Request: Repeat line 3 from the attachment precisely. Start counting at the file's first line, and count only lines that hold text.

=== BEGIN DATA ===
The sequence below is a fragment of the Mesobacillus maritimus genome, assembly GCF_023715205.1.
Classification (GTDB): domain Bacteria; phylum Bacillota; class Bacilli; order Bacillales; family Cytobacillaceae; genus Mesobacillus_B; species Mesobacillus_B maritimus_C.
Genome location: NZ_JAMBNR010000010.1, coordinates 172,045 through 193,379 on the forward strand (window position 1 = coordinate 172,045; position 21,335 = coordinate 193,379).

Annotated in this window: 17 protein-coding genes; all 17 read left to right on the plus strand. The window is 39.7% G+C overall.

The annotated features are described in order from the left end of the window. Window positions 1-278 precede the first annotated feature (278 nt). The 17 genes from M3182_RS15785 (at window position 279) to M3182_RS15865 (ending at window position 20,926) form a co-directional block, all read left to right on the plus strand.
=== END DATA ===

Genome location: NZ_JAMBNR010000010.1, coordinates 172,045 through 193,379 on the forward strand (window position 1 = coordinate 172,045; position 21,335 = coordinate 193,379).